By Alan Prendergast
By Michael Roberts
By Michael Roberts
By Amber Taufen
By Patricia Calhoun
By William Breathes
By Michael Roberts
By Melanie Asmar
Putting whites and blacks in the same cell just isn't done, explained Joseph Leissler, a convicted robber and murderer who knew Francis at Lewisburg. After a wave of racially motivated violence at the prison, Leissler was shipped to USP Atlanta and allegedly "set up" by guards, who assigned him to a cell with a black man. He assaulted his cellmate, he told the jury, and then was beaten by guards.
"They deliberately housed me with an African-American," he said. "I told them, "Don't do it. I am a white man. We don't cell with black people. I don't care what the policy is -- we make policy on this.'
"They wouldn't listen. I told them, "Go get the body bag and the utility tag, because one of us is going to need it.' If you're a white man with any kind of respect for yourself, you just don't do that. You're going to end up being targeted by your own people."
Francis understood how things worked at Lewisburg. He spent a lot of time in his cell alone, reading books. When he went to the mess hall, the yard or the weight room, he stayed with the white guys. It didn't mean he was AB, just sensible. Still, some of his associates were known separatists, like Joseph Dougherty, an old-time bank robber and jailhouse lawyer whose acquaintance with federal pens dates back to the 1960s. A Santa Claus look-alike with a flowing white beard, Dougherty considered Francis "a decent young man" and didn't mind sharing a table with him at the mess hall.
"The federal prison system is chaos," testified Dougherty, who described himself as an Odinist. "A white person in prison is in deep trouble if he doesn't have people to stand with him. The guards can't do nothing. All they can do is prosecute the winner."
The importance of race loyalty was driven home at Lewisburg in the fall of 1996. For months there had been an escalating series of racial attacks across the penitentiary system involving the DC Blacks, the Aryan Brotherhood and affiliated groups. The conflict may have started with a fracas the previous winter on the yard at USP Marion in Illinois. Some whites believed the incident was an attempt by DC Blacks to assassinate a leader of the Dirty White Boys; some blacks considered that to be the white spin on a deal the DWB had started and lost. Whatever the truth, tempers were rising. For three days in November they boiled over, leading to two related killings at Lewisburg.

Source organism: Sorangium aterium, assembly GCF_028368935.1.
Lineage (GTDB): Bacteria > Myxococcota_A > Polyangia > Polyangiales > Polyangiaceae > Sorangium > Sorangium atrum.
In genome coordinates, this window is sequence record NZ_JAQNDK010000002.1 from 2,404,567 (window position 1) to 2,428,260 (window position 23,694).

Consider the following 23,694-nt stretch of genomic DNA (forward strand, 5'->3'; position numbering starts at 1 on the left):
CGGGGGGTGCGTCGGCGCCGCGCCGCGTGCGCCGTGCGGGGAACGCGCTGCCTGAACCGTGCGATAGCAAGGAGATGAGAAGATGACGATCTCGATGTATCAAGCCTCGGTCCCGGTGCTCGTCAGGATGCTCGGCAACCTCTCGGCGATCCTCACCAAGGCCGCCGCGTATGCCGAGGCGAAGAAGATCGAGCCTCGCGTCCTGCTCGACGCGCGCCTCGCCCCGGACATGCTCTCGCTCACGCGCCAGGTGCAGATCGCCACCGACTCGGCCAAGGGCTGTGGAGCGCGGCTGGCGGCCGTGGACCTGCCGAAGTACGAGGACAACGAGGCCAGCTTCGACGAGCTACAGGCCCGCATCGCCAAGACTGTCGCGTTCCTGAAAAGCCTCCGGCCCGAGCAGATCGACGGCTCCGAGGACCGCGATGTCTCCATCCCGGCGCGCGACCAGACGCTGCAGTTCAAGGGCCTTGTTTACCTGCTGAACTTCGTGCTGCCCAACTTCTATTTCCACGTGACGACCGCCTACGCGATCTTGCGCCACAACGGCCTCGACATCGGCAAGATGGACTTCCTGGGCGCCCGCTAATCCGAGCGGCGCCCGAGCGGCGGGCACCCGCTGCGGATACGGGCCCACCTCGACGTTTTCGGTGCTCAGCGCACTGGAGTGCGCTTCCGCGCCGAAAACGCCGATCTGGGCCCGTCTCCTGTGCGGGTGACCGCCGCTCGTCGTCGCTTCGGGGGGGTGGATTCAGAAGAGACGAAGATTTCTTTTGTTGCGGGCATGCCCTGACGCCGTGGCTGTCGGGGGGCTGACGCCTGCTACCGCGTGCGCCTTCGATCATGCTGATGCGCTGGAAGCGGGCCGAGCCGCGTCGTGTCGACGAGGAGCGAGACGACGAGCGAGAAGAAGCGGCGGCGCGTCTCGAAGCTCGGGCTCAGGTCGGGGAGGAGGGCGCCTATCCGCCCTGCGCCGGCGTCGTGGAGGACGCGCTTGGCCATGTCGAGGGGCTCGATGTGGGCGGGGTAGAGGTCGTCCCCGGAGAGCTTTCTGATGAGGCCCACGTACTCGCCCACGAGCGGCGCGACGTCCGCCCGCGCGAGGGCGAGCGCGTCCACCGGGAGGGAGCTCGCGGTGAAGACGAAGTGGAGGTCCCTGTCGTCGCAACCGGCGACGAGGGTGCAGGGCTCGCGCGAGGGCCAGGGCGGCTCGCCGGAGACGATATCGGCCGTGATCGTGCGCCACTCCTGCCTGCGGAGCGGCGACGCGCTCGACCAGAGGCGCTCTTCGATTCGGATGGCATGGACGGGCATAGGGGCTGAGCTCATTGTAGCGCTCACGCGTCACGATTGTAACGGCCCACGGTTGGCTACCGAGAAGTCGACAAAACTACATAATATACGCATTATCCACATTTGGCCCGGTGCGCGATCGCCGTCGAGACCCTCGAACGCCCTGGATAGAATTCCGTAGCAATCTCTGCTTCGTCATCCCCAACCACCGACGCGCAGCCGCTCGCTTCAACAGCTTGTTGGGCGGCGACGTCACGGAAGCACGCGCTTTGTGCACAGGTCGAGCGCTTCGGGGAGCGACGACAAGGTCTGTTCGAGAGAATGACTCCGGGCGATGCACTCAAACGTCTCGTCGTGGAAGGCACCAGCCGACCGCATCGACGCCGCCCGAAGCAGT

The first victim was a white prisoner who had recently converted to Islam, apparently with the blessing of black Muslim prisoners. This was too great an insult for the white gangs to bear. The convert was stabbed twenty times; two other white inmates were suspected of being his murderers.
Three days later, another white inmate, a young man known as "Tennessee," was slain in another unit. This time the suspected killers were black, supposedly paying in kind for the earlier slaying. By all accounts, the victim had nothing to do with the earlier murder and may not have even been in a gang.
Lewisburg was locked down for months after the murders. Every time inmates were allowed out of their cells again, there were more retaliatory stabbings. Francis began to worry about his AB rep. If the gangs were willing to kill this white dude from Tennessee just because he was a convenient target, what about him?
At one point, Joseph Dougherty recalled, he met with the heads of the Moors, the Sikhs and the Nation of Islam groups at Lewisburg to find out what their intentions were concerning Tony Francis.
"They said there was a jihad and that Tony would be hit whenever they could get to him," Dougherty told the Francis jury. "It was out of their hands."
But under cross-examination, Dougherty faltered in his recollections of the timing of that conversation. In any case, it doesn't appear that Francis ever knew about such a meeting or gave it a second thought. In the spring of 1997 he was transferred from Lewisburg to Florence, which removed him from one kind of impossible situation and placed him in another.
Q: Isn't it true that if an inmate tells staff he's been assaulted, he's in danger of being labeled a snitch?
A: I have no knowledge of that.
Q: Does the number of inmate assaults [at USP Florence] cause you any concern?
A: Not particularly.-- Examination of Thomas Werlich, social science research analyst, BOP
A few weeks before Tony Francis was moved there, Florence had been rocked by two inmate murders, one right after the other, just like Lewisburg. But the Florence killings had nothing to do with race. They were about snitching.
On January 16, 1997, Maynard Campbell, a 55-year-old inmate with ties to militia groups, was stabbed to death. Campbell was a white separatist serving a ten-year sentence stemming from a land dispute with federal officials in Oregon, but his death wasn't a result of his political views. He had refused to leave the cell when two inmates dropped by to accuse his roommate, Greg Kuban, of being an informant.